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Please help me, I am confused.

As you know some times we can 'of' in a noun phrase by reversing the nouns order eg.

a train of goods => a goods train

If I want to mention a definite 'goods train' I can say

the goods train

now, the question, if I need to mention a a particular train carring a a particular goods

Do I have to say "the train of the goods"? or I can say "the goods trains"

thanks a lot

  • You can say a coal train, a cement train, a car train, a newspaper train - is that the sort of thing you are wondering about? – Michael Harvey Jun 2 '18 at 10:12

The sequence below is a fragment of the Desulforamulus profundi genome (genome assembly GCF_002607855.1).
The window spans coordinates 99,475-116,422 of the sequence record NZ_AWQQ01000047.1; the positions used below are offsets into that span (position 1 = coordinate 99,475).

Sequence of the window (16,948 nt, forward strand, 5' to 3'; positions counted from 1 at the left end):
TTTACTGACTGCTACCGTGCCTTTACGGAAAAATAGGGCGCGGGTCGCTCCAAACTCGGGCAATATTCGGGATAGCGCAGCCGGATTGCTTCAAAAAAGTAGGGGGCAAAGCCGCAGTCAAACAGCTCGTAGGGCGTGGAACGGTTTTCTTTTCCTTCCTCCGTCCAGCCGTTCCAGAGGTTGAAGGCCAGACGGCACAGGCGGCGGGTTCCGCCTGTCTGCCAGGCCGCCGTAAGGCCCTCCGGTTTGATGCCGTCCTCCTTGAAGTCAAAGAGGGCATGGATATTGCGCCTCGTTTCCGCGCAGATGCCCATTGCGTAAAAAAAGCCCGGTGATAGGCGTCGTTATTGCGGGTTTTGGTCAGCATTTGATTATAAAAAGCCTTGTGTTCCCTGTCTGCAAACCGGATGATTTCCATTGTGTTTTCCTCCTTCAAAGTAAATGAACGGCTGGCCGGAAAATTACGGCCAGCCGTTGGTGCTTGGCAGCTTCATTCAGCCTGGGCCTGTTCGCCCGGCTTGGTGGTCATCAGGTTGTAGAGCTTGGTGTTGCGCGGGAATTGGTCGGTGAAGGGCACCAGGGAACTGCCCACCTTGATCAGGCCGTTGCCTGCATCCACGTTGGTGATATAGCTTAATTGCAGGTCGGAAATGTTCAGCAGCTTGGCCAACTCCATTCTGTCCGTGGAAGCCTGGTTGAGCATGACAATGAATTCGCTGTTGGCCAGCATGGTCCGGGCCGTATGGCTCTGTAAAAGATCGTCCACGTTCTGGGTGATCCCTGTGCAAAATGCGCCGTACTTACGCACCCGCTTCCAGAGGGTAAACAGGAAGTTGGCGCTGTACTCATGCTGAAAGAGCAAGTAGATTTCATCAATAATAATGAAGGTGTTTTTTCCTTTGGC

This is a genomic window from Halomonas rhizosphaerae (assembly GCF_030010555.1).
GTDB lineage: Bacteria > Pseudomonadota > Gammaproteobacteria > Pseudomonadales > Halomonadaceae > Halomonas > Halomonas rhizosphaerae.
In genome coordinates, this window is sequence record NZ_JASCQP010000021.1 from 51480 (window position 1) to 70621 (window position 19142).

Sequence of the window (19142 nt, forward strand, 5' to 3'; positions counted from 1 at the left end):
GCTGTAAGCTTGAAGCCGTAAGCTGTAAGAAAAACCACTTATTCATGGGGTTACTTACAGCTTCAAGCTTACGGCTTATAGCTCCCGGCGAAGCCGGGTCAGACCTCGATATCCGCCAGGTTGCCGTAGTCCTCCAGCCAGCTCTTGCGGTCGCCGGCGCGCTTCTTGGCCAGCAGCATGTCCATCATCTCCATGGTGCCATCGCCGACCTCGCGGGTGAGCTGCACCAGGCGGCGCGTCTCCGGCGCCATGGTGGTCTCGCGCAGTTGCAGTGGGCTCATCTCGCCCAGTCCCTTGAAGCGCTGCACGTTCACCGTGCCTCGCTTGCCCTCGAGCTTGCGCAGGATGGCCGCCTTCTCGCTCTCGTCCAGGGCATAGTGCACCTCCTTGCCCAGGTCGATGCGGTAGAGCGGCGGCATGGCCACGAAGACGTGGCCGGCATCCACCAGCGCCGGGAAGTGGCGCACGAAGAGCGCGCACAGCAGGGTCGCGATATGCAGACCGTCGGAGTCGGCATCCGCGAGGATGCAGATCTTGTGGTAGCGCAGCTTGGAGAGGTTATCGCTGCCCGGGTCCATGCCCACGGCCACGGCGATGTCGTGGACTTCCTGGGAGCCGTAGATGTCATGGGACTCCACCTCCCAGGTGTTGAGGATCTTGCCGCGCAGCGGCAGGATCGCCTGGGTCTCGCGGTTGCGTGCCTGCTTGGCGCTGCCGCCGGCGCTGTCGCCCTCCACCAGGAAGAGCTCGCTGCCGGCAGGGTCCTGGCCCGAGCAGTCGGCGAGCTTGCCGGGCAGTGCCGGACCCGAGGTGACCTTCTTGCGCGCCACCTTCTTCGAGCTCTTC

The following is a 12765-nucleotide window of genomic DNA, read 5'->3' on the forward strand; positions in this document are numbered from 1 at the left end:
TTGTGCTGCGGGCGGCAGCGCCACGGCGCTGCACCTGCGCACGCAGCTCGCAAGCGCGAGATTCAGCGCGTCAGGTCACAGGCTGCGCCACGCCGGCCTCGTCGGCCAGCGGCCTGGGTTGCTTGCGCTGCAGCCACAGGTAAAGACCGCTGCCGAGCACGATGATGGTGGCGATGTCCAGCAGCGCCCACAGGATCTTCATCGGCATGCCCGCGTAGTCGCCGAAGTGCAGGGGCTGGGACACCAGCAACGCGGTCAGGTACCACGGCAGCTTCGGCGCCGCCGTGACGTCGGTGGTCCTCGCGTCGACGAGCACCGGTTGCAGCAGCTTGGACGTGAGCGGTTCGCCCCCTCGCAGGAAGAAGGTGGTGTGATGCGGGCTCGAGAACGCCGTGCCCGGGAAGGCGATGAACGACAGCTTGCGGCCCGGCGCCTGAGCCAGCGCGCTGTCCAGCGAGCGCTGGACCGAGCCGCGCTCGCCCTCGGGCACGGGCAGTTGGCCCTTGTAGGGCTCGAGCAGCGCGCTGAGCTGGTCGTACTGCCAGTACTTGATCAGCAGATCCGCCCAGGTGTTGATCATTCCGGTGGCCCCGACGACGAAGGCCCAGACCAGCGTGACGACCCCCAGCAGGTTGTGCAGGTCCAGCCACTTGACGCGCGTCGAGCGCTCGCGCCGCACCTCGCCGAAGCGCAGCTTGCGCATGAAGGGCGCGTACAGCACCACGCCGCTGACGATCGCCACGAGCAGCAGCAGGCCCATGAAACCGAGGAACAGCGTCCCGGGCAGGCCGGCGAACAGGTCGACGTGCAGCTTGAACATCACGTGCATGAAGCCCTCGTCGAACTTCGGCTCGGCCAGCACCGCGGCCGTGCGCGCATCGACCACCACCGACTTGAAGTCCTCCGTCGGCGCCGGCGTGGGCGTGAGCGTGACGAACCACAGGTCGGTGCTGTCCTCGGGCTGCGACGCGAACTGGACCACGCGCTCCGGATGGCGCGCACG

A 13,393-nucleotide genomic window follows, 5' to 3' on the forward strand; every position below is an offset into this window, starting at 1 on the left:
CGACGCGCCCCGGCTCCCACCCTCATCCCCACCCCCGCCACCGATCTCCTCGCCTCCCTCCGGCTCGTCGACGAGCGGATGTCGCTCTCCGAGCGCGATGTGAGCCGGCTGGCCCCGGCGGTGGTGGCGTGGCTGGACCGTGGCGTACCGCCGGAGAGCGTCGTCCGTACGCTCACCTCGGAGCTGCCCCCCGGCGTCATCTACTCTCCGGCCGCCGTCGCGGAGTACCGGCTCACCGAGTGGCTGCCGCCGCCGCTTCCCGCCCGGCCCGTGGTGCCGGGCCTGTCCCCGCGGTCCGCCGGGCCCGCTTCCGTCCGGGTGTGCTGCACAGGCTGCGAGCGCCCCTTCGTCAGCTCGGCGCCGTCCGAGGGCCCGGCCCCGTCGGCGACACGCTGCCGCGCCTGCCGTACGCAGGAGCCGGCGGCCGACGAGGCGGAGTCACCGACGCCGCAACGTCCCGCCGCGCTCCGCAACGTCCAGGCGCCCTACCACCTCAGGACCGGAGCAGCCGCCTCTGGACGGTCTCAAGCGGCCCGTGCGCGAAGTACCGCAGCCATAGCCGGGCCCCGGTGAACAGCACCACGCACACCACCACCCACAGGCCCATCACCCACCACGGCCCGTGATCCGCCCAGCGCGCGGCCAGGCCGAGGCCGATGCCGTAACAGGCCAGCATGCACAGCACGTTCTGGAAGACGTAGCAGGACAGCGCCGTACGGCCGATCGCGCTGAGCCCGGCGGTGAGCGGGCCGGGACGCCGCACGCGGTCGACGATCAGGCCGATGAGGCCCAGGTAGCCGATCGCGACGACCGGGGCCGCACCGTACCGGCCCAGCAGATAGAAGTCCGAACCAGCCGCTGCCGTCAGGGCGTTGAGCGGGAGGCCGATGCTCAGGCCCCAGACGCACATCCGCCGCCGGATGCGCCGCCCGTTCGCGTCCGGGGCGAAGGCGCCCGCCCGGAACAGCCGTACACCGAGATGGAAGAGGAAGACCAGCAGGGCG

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    Your question and examples have nothing to do with the genitive case. "goods train" is a noun phrase with "train" as head and the plural noun "goods" as modifier. And "train of goods" is not genitive, and in any case is infelicitous. – BillJ Jun 2 '18 at 10:32
  • This seems to be about the use of articles as determiners. In other words, the is more specific while a is more generic. – Bread Jun 2 '18 at 11:05

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